Family of missing woman to make their point outside of missing women commission


OCTOBER 23, 2011

When the Missing Women Commission of Inquiry reconvenes Monday, family members of modern-day missing woman Angeline Pete will ask police to renew their efforts to find her.

Like many of the inquiry’s missing women, Pete is aboriginal, originally from the Quatsino First Nation.

Like many of the inquiry’s missing women, not much has been said nor heard about the 28-year-old’s disappearance.

“Angeline always stayed in contact with her family, particularly her grandmother in Port Hardy,” said her mother, Molly Dixon. “She would never just disappear.”

Dixon will join family members and advocates for a 9:30 a.m. news conference Monday outside the inquiry at 701 W. Georgia St.

“It is once again disturbing that not only has another aboriginal woman gone missing, but that another mother of a missing aboriginal woman needs advocates to get any attention paid to the circumstances of her daughter’s disappearance,” said victim services worker Carol Martin.

“We were witness to the system’s gross negligence as well as racism and sexism in investigating the missing women in the 1990s, as we are today.”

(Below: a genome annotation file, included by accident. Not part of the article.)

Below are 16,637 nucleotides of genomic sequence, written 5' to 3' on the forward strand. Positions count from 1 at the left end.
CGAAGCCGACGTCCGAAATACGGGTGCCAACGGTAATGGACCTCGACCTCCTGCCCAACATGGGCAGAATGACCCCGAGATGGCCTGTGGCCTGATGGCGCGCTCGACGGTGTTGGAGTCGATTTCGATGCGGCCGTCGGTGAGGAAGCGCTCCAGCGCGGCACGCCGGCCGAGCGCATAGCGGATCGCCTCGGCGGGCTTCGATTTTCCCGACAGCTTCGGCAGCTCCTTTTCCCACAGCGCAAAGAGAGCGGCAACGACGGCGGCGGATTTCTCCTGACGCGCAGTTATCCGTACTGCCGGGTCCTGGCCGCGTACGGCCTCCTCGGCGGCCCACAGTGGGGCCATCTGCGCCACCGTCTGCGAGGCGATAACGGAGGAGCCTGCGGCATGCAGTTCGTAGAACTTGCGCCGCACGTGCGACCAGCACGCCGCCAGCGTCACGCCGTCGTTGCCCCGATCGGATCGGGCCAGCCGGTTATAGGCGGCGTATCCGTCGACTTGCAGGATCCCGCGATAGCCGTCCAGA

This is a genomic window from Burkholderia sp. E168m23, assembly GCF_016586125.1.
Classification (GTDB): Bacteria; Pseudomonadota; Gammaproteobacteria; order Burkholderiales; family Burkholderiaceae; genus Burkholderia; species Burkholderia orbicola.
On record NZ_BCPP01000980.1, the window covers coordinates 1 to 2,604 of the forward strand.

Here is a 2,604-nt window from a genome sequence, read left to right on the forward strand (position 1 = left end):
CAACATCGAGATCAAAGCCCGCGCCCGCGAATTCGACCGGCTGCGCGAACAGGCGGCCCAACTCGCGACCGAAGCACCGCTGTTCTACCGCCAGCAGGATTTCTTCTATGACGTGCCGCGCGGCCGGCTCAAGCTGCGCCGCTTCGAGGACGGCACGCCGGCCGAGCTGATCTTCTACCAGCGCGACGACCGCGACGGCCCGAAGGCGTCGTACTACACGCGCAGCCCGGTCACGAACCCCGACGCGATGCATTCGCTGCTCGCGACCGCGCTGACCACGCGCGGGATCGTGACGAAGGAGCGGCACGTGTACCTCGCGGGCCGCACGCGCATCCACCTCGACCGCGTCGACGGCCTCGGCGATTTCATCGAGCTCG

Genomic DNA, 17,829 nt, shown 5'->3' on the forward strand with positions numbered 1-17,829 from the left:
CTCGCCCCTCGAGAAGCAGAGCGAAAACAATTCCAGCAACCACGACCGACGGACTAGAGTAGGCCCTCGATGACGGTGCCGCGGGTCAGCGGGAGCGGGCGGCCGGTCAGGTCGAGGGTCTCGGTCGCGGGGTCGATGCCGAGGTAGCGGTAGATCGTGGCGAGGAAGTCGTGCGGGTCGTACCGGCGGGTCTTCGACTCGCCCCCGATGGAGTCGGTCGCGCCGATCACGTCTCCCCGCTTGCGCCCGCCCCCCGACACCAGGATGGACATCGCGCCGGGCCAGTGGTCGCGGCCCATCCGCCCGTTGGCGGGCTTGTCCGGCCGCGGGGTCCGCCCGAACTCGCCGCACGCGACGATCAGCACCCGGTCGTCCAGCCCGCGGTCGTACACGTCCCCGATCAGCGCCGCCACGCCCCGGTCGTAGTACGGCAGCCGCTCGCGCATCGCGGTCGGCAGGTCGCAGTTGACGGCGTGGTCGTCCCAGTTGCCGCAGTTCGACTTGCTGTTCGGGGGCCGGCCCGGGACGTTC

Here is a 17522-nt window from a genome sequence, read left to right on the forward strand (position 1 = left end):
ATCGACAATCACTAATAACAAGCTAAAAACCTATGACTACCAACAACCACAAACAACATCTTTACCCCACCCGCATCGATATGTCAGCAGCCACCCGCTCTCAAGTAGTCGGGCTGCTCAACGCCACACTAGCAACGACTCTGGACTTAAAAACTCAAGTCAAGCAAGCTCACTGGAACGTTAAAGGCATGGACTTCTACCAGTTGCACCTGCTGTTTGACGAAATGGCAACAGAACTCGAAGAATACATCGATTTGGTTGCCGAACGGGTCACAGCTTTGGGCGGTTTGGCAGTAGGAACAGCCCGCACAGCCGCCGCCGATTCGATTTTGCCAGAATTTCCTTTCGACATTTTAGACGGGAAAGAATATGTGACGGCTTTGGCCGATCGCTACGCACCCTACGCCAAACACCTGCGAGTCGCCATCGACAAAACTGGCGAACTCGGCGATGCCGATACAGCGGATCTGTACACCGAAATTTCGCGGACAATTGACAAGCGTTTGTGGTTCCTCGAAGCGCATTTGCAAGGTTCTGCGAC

Pete went missing in May.

North Vancouver RCMP sent out a missing-person bulletin in August, along with a description: 5-foot-4, 150 pounds, long dark hair (known to occasionally dye it), brown eyes (wears contacts), with a butterfly tattoo on her chest.

In October, police issued a follow-up news release, along with quotes from Dixon.

“I am reaching out to anybody who knows my daughter for her safe return home,” Dixon was quoted in the second release. “We just need to know that you are safe and sound and well looked after.

“Please call home. We love you princess.”

The October release also had an update on Pete’s possible trail since her disappearance:

“Information has surfaced that Pete may have hitchhiked her way north through the province and possibly into Alberta, but investigators have not yet been able to corroborate this information,” read the release. “The fact that Pete may have hitchhiked through B.C. naturally raises the concern for her safety.”

The release also gave many possible B.C. locations for Pete’s whereabouts: Kamloops, Surrey, Cranbrook, Sparwood, Alert Bay, Port Hardy, and Prince Rupert, as well as Grande Prairie, Alta.




Missing Women Tip Line: 1-877-687-3377

Updated: August 21, 2016